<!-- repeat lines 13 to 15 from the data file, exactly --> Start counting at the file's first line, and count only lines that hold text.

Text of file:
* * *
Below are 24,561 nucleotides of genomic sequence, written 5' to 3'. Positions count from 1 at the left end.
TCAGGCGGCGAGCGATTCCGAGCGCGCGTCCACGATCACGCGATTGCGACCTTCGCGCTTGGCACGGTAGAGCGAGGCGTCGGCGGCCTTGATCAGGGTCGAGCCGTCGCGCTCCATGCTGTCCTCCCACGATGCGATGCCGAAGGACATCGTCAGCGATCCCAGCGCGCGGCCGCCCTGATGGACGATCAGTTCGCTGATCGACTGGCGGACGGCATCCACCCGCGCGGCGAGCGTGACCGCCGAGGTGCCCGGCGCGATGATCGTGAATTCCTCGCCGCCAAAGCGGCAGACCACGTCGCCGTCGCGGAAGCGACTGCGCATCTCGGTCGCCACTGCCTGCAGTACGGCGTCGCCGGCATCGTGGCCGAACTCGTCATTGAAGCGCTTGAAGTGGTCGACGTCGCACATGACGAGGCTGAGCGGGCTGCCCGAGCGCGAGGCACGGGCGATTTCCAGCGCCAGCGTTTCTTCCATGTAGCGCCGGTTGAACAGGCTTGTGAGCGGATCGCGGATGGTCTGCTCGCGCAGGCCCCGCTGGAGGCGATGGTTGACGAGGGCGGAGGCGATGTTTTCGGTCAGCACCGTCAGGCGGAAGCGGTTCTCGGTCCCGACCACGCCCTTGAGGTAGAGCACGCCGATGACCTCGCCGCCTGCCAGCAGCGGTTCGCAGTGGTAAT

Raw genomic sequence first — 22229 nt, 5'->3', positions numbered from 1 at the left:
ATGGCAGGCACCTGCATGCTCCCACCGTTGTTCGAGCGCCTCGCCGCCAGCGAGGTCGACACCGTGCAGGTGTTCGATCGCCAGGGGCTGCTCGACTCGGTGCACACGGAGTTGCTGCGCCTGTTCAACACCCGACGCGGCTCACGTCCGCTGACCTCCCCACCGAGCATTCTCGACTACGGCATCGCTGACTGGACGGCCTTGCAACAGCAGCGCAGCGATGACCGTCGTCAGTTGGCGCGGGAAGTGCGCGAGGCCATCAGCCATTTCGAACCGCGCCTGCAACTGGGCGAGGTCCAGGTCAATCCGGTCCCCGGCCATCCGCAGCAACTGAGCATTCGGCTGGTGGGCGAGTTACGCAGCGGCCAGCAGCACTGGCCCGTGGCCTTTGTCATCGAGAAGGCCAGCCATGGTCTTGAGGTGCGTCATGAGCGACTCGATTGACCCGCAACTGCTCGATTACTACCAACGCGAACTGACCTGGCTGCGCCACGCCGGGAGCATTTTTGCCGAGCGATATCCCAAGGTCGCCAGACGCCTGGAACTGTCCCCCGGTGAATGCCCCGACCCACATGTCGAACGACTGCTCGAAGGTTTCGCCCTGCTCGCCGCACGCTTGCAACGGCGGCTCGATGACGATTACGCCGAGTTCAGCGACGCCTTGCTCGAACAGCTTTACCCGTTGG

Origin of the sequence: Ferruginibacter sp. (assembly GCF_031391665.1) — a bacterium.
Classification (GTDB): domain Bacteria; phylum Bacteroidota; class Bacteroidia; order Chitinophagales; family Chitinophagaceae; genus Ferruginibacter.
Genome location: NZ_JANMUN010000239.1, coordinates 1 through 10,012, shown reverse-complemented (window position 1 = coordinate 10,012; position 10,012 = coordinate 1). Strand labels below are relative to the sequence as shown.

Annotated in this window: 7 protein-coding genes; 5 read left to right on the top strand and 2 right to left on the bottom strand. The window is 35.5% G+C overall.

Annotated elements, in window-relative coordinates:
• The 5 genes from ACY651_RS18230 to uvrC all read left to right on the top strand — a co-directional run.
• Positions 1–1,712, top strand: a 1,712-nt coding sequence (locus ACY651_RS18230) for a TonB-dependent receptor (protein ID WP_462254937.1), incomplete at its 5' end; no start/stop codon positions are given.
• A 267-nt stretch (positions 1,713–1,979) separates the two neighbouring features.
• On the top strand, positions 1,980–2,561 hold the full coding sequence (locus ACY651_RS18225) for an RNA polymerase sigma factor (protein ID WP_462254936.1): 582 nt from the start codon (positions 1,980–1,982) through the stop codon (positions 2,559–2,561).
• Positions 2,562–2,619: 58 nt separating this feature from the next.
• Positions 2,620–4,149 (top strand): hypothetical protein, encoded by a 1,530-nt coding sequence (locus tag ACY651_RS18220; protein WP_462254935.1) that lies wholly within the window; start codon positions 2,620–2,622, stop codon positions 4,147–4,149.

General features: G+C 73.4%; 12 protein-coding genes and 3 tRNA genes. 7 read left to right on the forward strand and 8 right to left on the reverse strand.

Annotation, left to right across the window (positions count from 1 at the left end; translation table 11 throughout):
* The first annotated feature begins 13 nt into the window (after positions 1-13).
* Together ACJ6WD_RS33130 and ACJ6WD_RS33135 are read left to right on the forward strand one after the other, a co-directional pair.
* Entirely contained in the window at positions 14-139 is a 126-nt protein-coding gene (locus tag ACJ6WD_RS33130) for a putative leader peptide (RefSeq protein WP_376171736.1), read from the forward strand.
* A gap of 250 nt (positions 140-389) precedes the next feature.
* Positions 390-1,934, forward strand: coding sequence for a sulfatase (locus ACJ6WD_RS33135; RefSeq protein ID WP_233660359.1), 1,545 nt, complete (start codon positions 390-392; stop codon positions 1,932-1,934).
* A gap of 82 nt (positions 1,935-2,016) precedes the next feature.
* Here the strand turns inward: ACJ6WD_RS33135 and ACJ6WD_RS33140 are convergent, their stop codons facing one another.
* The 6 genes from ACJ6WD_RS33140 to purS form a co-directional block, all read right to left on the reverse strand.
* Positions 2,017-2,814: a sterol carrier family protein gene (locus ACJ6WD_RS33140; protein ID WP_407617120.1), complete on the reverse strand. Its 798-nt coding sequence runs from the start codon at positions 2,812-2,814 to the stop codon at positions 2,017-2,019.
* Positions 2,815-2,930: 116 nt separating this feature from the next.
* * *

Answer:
• On the top strand, positions 1,980–2,561 hold the full coding sequence (locus ACY651_RS18225) for an RNA polymerase sigma factor (protein ID WP_462254936.1): 582 nt from the start codon (positions 1,980–1,982) through the stop codon (positions 2,559–2,561).
• Positions 2,562–2,619: 58 nt separating this feature from the next.
• Positions 2,620–4,149 (top strand): hypothetical protein, encoded by a 1,530-nt coding sequence (locus tag ACY651_RS18220; protein WP_462254935.1) that lies wholly within the window; start codon positions 2,620–2,622, stop codon positions 4,147–4,149.